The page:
by suzanne Schreiner & r & & r & Mrs. Henderson Presents & r & & lt;span class= "dropcap " & W & lt;/span & hen upper-crust Englishwoman Laura Henderson buries her husband in 1937, she moans, "What on earth am I supposed to do now?" Needlepoint and charity work are dull: "I'd rather drink ink," she says. Mrs. Henderson (Judi Dench) hits upon the obvious antidote to widowhood -- resuscitating the shuttered Windmill Theater in London's West End and presenting musical revues to the cheering masses. She hires theater manager Vivian Van Damm (Bob Hoskins) to run it, despite their clash at first meeting.
After the first blush of success, the onslaught of imitators kills the theater's profits. Van Damm thinks the end is near, but Mrs. Henderson blasts him for lacking courage and insists, "It will all come right in the end." The fix is simple: The clothes must come off, she says. She persuades the Lord Chamberlain (Christopher Guest), the official censor, that the girls, though nude, will be presenting artistic tableaux. But what about "the foliage?" presses the Lord Chamberlain. Careful lighting will obscure anything objectionable, she assures him, adding cheerily, "Besides, we'll have a barber." War comes and droves of young soldiers and sailors seek out a bit of gaiety and bare flesh before they ship out. The Windmill triumphs -- even after being bombed, they come back and are able to boast throughout the Blitz: "We never closed."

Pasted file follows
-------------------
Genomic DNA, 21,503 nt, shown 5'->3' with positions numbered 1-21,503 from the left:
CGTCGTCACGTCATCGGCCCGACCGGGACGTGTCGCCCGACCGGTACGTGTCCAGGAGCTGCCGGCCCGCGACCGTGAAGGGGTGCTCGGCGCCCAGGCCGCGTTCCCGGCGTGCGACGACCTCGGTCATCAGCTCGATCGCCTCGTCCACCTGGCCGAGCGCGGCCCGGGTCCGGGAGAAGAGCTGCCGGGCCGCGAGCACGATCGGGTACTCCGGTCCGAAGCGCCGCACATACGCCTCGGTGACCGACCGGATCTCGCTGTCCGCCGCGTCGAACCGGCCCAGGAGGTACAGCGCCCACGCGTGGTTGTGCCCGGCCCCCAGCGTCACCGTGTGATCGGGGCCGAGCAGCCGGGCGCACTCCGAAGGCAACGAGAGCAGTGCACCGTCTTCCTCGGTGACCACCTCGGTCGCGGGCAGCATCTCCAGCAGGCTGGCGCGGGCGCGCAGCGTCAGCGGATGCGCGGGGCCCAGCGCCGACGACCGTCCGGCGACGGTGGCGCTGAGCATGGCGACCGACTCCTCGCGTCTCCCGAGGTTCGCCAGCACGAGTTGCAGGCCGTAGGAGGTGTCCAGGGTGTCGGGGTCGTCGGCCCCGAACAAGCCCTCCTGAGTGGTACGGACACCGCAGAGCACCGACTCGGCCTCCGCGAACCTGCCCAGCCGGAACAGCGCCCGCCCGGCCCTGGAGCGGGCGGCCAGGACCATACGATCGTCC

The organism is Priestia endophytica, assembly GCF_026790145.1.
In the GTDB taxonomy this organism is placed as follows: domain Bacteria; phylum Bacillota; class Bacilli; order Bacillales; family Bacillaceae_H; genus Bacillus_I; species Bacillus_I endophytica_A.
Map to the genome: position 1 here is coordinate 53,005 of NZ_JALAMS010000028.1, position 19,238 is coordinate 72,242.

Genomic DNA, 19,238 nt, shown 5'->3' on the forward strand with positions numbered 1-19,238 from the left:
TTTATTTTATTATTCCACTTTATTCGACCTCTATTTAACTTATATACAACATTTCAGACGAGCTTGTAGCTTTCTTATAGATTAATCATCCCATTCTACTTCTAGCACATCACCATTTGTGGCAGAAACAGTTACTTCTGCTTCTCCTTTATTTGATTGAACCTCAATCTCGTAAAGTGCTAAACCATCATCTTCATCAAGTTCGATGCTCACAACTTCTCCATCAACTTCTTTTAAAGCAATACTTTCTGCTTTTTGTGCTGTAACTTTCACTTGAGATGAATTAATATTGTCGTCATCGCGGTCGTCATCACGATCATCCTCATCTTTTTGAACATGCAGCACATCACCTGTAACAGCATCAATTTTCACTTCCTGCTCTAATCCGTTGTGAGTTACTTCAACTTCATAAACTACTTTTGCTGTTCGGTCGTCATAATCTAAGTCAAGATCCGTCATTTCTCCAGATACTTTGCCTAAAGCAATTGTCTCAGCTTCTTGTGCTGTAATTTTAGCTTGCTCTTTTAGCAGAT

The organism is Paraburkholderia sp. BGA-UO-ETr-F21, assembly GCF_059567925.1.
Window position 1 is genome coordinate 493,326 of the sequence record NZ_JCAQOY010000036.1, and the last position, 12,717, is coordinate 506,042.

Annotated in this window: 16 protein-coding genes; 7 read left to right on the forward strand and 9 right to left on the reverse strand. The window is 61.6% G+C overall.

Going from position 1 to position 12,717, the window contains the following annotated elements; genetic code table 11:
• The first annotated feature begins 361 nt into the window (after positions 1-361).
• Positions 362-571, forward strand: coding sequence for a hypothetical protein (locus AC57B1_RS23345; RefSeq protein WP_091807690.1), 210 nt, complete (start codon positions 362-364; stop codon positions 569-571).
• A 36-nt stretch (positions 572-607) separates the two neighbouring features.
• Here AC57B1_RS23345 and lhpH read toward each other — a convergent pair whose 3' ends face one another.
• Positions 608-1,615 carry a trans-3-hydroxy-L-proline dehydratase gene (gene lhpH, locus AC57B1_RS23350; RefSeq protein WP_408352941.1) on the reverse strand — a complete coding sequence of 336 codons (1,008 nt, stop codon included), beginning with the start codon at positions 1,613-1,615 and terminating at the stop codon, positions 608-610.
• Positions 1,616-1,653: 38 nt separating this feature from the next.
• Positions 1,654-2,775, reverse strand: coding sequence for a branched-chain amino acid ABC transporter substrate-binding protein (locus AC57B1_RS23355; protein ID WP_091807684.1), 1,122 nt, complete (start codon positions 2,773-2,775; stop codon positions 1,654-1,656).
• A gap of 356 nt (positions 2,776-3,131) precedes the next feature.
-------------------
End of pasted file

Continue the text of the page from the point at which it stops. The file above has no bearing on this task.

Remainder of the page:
In director Stephen Frears' vision of World War II England, little of the grimness and grief of that era intrudes. This England is perennially in soft focus and attractively lit. Though inspired by real events and people, Frears says, "I wanted the film to take place in the sort of world where musicals take place, which of course is in complete contradiction to real life." Dench and Hoskins play well off each other and are the real reasons to see this little film.
DVD extras are nearly as skimpy as the Windmill girls' costumes but include audio commentary by Frears, a making-of featurette, production photos and a theatrical trailer. The most charming segment is the pre-production party celebrating the real Windmill girls, now in their 80s and 90s. To a woman, they insist that the Windmill during the war was one big family. And they never closed. (Rated R)
The new one is smart and funny and action-packed, and it’s bigger and better and sleeker. And Downey does it again, this time ramping up Stark’s arrogant wisecracking, telling anyone who’ll listen (mostly women) that, via the creation of his powerful Iron Man suit, he’s brought years of uninterrupted peace to the world.